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BBC Radio set to air previously unreleased Monty Python audio to comemmorate troupe's 50th Anniversary

by Khyle Deen. Published Sat 05 Oct 2019 13:57, last updated: 05/10/19

A series of radio specials featuring never-before-released audio from Monty Python will be executive-produced by Michael Palin.

These specials will be part of the 50th anniversary celebrations for the classic comedy troupe. They will air on the BBC, they'll then be released out in the US.

Palin, and the rest of the Pythons - John Cleese, Terry Jones, Eric Idle, Terry Gilliam and the late Graham Chapmann - are set to have their TV, film and radio work profiled to commemorate the group reaching the 50 year point.

BBC Radio will be premiering five specials, with Palin at the helm, in September. The specials will then hit the US airwaves via Sirius XM.

“Join Michael to find out what John’s mother thought about her care home, the extra unpleasant things that were planned for Eric’s Brave Sir Robin, what exactly Terry Jones is so worried about, and why the infamous Fat Ignorant Bastards have never been more relevant to the world today,” the producers said as they announced the series.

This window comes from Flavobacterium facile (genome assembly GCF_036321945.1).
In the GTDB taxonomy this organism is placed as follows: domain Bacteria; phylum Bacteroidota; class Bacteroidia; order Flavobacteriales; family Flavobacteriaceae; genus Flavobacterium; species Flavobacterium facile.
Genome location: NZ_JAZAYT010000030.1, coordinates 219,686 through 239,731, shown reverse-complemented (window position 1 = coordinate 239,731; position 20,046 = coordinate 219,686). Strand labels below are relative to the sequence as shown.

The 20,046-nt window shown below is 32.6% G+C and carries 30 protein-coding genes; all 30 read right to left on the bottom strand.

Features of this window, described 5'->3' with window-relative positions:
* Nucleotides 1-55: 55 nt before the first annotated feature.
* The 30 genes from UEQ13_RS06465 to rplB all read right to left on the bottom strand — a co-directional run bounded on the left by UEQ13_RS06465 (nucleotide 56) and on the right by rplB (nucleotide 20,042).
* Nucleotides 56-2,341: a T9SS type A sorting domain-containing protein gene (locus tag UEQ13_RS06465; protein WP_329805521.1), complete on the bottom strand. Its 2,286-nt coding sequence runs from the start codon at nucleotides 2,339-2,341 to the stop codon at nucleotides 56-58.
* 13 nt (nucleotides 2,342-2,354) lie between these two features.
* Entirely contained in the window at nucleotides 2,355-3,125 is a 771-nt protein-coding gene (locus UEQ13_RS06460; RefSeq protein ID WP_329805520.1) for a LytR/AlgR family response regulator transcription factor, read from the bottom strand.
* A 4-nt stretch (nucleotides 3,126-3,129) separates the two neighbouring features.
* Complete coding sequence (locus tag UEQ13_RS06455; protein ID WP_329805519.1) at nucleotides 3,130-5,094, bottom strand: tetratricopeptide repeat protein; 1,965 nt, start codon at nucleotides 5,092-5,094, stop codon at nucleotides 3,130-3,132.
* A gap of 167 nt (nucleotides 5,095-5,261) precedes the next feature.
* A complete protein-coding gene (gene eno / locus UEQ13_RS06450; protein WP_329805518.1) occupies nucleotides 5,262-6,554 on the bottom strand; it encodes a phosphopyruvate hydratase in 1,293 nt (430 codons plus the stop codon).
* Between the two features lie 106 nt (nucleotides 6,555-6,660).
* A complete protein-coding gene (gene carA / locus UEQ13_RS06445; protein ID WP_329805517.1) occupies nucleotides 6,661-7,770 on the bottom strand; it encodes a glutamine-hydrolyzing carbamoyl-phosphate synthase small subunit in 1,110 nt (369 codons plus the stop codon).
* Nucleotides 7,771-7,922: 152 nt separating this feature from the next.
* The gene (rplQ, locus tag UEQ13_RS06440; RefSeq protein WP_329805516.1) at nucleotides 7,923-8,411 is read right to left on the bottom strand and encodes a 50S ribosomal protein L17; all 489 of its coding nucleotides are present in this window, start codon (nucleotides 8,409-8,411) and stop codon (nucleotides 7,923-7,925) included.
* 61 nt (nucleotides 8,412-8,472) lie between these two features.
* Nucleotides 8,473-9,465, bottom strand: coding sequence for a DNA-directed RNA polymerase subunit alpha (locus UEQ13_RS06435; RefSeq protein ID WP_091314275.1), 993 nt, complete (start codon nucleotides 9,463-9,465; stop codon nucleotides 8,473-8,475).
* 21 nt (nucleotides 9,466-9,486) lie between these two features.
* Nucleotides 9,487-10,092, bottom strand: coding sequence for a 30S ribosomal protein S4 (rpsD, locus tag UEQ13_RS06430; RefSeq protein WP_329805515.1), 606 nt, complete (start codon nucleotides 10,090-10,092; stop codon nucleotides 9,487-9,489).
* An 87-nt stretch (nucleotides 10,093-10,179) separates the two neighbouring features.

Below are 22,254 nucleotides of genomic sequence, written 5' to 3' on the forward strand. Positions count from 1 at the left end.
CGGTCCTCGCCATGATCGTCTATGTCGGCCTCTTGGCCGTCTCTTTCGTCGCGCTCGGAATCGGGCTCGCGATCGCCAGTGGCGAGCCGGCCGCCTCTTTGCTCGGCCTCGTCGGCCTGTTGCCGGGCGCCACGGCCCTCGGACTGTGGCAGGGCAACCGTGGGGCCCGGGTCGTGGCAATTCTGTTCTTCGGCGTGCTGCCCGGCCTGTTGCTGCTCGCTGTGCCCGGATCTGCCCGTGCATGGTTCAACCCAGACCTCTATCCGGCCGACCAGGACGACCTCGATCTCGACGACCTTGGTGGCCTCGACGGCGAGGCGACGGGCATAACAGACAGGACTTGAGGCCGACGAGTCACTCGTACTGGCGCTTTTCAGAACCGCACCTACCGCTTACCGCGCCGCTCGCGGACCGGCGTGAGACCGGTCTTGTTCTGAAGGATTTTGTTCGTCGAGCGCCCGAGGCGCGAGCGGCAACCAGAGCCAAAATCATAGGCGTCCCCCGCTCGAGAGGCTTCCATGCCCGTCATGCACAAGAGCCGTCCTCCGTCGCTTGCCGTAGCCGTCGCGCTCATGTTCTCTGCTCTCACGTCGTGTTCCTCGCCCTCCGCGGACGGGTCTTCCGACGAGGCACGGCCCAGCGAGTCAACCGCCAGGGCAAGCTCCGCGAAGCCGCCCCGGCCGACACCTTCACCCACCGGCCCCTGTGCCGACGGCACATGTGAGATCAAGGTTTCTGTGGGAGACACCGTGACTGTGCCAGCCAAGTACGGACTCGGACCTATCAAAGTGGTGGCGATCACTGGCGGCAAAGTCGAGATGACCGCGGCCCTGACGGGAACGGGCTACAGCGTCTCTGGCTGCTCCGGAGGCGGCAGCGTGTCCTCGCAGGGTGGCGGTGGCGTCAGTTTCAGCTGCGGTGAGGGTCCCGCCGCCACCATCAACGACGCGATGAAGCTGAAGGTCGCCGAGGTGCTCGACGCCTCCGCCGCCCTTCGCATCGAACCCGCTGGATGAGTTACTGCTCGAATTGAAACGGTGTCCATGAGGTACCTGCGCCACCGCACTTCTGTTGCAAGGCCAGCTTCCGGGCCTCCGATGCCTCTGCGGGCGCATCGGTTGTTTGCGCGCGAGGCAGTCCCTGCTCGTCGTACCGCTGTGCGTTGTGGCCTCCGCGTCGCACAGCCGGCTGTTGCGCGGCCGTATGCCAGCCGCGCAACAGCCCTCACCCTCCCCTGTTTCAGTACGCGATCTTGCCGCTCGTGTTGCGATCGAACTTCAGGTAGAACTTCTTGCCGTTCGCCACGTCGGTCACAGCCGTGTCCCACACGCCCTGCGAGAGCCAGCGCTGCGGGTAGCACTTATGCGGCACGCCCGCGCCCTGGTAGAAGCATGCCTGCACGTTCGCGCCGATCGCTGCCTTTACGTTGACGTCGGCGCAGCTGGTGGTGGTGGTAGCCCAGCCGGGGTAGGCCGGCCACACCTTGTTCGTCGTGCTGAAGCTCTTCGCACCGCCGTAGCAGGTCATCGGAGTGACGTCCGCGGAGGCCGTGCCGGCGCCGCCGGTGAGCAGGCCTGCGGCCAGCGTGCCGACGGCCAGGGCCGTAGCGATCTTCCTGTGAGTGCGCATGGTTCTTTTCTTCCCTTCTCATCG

There are also going to be various events showcasing the iconic output of the Pythons, running all throughout September. the British Film Institute's riverside base on London's South Bank is set to run a Python season, including screenings of a restored "Monty Python's Flying Circus" series.

Rare screenings of pre-Python shows “At Last the 1948 Show” and “Do Not Adjust Your Set” and post-Python work from the group, including “Fawlty Towers,” “Ripping Yarns” and movies such as “Jabberwocky” and “Time Bandits.” In the U.S., BBC America will run a marathon of “Monty Python’s Flying Circus” episodes, plus “Monty Python’s Life of Brian” and “Monty Python and the Holy Grail.”

UMC and Virgin EMI will be re-issuing “Monty Python Sings” (again) on double vinyl, with the addition of the “Stephen Hawking Sings Monty Python…Galaxy Song” track and new artwork overseen by Terry Gilliam.

“Python has survived because we live in an increasingly Pythonesque world,” they said in a joint statement. “Extreme silliness seems more relevant now than it ever was.”



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